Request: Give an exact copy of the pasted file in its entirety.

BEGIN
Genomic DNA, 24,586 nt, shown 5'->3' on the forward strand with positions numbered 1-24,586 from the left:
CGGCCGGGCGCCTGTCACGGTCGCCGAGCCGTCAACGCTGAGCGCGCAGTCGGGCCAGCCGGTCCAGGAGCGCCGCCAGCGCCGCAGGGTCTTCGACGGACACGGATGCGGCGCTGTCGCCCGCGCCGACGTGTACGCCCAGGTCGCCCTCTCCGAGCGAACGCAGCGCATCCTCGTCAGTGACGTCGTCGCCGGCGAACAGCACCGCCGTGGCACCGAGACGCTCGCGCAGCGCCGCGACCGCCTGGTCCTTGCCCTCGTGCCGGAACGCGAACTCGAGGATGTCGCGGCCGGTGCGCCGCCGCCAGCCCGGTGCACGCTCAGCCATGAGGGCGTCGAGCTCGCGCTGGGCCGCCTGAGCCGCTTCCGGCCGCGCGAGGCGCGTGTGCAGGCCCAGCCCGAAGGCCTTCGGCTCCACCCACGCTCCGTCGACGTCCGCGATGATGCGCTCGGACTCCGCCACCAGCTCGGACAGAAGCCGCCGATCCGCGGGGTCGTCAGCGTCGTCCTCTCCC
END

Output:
Genomic DNA, 24,586 nt, shown 5'->3' on the forward strand with positions numbered 1-24,586 from the left:
CGGCCGGGCGCCTGTCACGGTCGCCGAGCCGTCAACGCTGAGCGCGCAGTCGGGCCAGCCGGTCCAGGAGCGCCGCCAGCGCCGCAGGGTCTTCGACGGACACGGATGCGGCGCTGTCGCCCGCGCCGACGTGTACGCCCAGGTCGCCCTCTCCGAGCGAACGCAGCGCATCCTCGTCAGTGACGTCGTCGCCGGCGAACAGCACCGCCGTGGCACCGAGACGCTCGCGCAGCGCCGCGACCGCCTGGTCCTTGCCCTCGTGCCGGAACGCGAACTCGAGGATGTCGCGGCCGGTGCGCCGCCGCCAGCCCGGTGCACGCTCAGCCATGAGGGCGTCGAGCTCGCGCTGGGCCGCCTGAGCCGCTTCCGGCCGCGCGAGGCGCGTGTGCAGGCCCAGCCCGAAGGCCTTCGGCTCCACCCACGCTCCGTCGACGTCCGCGATGATGCGCTCGGACTCCGCCACCAGCTCGGACAGAAGCCGCCGATCCGCGGGGTCGTCAGCGTCGTCCTCTCCC